I find it hard to believe that many women are now opting for c-sections without the medical necessity for one. From a recent report on NPR, the trend is growing quickly wherein women with their first or subsequent children are scheduling a c-section at a time convenient for them and their doctors.
Now, I understand that most of us do not enjoy most of the labor processes and pains, and none of us has that extra 12 - 36 hours to spend on a prolonged labor. I also understand that, in some cases, not going through the harrowing experience of the birth canal journey is better for some babies.
However, aside from any medical, psychological or convenience factors -- has anyone really thought about the ease of recuperation from major surgery versus natural childbirth? If you haven't had your lower abdomen sliced open, you might want to consider that before you elect a c-section. It's particularly fun to be home with a new infant when you're trying to get over having major surgery. Most fun, though, is the morning after the surgery when your nurse tells you to get up and take a walk. Have you every tried to take a walk when you are newly stitched right across your midsection? Fun, fun.
And, you know, vanity might as well be considered here, too. I should do many women a favor a post a photo of my 50 year old belly here -- the one that enjoyed two c-sections and a twin pregnancy. Don't doctors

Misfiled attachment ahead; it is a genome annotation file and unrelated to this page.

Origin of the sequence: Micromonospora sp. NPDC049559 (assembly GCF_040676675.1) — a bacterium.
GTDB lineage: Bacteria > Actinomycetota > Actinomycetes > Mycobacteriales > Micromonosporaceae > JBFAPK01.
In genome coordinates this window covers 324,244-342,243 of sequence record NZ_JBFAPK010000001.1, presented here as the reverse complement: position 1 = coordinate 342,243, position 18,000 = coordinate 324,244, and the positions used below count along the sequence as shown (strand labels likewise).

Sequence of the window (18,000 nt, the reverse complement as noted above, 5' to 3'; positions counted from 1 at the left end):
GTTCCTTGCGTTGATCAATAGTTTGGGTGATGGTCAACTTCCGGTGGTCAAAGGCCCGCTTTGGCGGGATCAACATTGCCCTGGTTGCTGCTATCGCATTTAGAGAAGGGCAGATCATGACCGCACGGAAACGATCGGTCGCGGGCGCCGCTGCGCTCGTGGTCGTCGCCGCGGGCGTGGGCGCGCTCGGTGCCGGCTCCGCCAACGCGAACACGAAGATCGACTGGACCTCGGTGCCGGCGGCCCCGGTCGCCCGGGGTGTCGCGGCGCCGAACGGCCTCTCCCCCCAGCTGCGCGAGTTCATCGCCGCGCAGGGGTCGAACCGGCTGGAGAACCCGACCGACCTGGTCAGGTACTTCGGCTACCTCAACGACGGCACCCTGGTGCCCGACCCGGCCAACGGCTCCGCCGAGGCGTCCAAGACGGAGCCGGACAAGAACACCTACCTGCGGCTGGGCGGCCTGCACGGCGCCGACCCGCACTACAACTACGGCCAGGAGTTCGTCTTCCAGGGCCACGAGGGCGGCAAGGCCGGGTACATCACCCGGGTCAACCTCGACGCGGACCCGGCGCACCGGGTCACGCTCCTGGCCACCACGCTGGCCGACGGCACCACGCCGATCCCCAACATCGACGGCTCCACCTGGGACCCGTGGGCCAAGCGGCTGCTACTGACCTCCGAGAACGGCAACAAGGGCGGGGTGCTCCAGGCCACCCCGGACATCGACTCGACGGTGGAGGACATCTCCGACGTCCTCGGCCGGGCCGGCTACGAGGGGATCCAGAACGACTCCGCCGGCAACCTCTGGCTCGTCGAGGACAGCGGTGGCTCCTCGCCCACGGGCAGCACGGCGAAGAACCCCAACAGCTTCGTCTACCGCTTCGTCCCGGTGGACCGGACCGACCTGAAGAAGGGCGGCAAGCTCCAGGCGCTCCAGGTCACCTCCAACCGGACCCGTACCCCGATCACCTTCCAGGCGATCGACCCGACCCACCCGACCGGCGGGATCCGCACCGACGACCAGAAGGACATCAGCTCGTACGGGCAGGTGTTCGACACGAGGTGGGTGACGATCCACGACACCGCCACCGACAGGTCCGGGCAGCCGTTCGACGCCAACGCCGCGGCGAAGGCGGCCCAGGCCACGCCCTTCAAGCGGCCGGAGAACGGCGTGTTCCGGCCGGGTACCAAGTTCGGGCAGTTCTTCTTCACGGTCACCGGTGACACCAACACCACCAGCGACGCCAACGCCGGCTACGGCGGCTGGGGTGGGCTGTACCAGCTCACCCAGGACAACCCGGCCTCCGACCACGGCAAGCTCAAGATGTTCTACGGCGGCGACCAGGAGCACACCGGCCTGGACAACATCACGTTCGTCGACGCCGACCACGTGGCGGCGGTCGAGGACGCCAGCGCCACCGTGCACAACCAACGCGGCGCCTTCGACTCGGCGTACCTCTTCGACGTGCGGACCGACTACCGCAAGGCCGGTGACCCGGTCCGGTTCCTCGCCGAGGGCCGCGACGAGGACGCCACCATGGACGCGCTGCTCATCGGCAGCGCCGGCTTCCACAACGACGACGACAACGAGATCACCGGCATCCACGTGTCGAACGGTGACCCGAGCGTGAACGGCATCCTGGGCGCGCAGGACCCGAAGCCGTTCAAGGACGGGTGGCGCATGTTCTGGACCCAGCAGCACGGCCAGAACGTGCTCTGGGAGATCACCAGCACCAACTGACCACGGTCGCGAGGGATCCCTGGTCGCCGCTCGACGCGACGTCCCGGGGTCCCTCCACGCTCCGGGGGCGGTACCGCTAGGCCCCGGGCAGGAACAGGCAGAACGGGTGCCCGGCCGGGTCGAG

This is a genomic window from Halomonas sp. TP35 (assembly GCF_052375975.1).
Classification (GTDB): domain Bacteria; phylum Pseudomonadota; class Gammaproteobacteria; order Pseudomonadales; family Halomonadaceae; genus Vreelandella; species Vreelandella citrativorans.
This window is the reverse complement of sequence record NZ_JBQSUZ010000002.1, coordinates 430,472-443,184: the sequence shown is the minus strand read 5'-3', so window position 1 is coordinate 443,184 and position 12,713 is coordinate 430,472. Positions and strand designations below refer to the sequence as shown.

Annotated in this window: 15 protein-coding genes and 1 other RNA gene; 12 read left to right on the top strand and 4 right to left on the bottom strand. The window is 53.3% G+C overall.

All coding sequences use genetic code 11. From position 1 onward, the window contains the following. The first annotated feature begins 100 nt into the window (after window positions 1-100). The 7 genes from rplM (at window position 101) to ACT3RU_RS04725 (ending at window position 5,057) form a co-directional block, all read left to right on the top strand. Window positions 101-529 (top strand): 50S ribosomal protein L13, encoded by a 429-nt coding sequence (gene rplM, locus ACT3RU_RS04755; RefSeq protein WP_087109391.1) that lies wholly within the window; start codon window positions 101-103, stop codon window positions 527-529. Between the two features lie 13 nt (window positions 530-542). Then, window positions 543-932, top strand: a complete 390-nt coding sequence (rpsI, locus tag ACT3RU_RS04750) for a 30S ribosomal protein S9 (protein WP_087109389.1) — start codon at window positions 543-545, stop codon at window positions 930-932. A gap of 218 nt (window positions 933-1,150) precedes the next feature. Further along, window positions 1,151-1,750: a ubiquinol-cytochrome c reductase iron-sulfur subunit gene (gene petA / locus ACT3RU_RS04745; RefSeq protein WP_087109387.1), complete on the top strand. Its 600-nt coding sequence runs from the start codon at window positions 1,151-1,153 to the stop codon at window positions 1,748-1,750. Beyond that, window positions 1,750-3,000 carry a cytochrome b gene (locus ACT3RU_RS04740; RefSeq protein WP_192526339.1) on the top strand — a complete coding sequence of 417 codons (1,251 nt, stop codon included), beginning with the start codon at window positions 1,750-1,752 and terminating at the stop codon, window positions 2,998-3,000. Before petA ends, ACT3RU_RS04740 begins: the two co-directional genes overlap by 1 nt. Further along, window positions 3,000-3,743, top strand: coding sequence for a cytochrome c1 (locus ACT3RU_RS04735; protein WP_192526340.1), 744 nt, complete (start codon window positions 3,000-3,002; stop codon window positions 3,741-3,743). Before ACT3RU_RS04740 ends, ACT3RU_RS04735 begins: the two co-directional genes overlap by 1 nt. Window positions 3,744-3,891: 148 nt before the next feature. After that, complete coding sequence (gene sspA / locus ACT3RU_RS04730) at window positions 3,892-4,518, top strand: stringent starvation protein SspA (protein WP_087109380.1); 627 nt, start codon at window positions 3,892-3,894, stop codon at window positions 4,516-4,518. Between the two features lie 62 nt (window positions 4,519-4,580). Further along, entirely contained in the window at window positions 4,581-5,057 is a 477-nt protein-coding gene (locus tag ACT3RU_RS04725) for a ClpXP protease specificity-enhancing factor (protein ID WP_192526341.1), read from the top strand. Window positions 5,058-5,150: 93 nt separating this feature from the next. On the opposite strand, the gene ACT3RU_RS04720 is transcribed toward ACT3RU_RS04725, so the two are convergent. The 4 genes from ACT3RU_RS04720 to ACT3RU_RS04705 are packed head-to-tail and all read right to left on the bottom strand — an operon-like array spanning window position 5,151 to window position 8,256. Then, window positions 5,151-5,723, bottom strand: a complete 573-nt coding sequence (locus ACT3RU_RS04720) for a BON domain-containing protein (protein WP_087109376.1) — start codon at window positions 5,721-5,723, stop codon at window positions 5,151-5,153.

tell women what their bodies will look like after all their abdominal muscles have been slashed? Doesn't anyone tell women that 5000 crunches a day will not return a shape to a woman whose got no abdominal musles left whole to tone? Here's a good visual for you to focus on - a kangaroo pouch. That's what it'll look like - until you pay for another painful surgery, called, incongruously, a tummy tuck.
Quite a tuck, that. My sister-in-law had it. Said it was worse than all 3 of her childbirths put togther. Cost her over $5,000, three weeks out of work, and a great deal of lingering pain. But, yes her stomach is as flat as a 20-year-old, nice and flat beneath her sagging 50-year-old breasts and expanding 50-year-old butt.
So, think twice or thrice before electing a c-section. And, you might ask which is better for the baby, too. And beware of who you are asking - I suspect some doctors espouse the convenience route for more than one reason.